The animation compares Arctic ice extents for day 105 for some years between 2007 and 2023. 2011 was close to the 17-year average, while 2007 was one of the lowest in the record. The images show extensive variation in the Pacific (left) basins of Bering and Okhotsk, where typically the most open water appears. There are also fluctuations on the Atlantic side, Barents (top right) as well as Greenland Sea and Baffin Bay. Overall there was recovery from 2007 to 2011, then some years of lesser extents before 2023 returns to the 17 year average, as shown in the table later below.
Over the last 30 days, there were gains and then losses, mostly in the Pacific basins. The effect on NH total ice extents is presented in the graph below.
The average ice loss is 787k km2 for this period. While 2023 started 235k km2 in deficit, yesterday it nearly matched the 17-year average. SII showed even lower ice extents in mid March, before matching MASIE at the end.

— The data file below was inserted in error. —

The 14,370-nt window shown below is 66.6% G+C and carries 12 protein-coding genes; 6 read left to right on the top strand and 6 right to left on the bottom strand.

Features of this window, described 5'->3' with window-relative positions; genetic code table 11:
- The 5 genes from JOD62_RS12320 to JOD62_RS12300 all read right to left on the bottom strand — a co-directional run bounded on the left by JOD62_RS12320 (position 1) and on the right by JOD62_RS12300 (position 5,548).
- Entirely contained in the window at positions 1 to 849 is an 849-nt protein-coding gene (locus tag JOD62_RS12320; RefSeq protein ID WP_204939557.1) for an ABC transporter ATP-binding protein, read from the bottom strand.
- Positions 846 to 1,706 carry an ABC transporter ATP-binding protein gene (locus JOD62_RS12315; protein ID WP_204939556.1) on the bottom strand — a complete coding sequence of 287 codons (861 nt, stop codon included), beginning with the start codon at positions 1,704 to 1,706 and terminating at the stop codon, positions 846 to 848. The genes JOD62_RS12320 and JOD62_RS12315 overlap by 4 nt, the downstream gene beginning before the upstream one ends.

The table below shows the distribution of sea ice across the Arctic regions.
|Region||2023105||Day 105 Average||2023-Ave.||2007105||2023-2007|
Overall NH extent March 31 was below average by 33k km2, or 0.2%. The two largest deficits are Sea of Okhotsk and Baffin Bay, partly offset by a surplus in Greenland Sea. The onset of spring melt is as usual in most regions, with slight surpluses nearly everywhere.
Reblogged this on Climate Collections.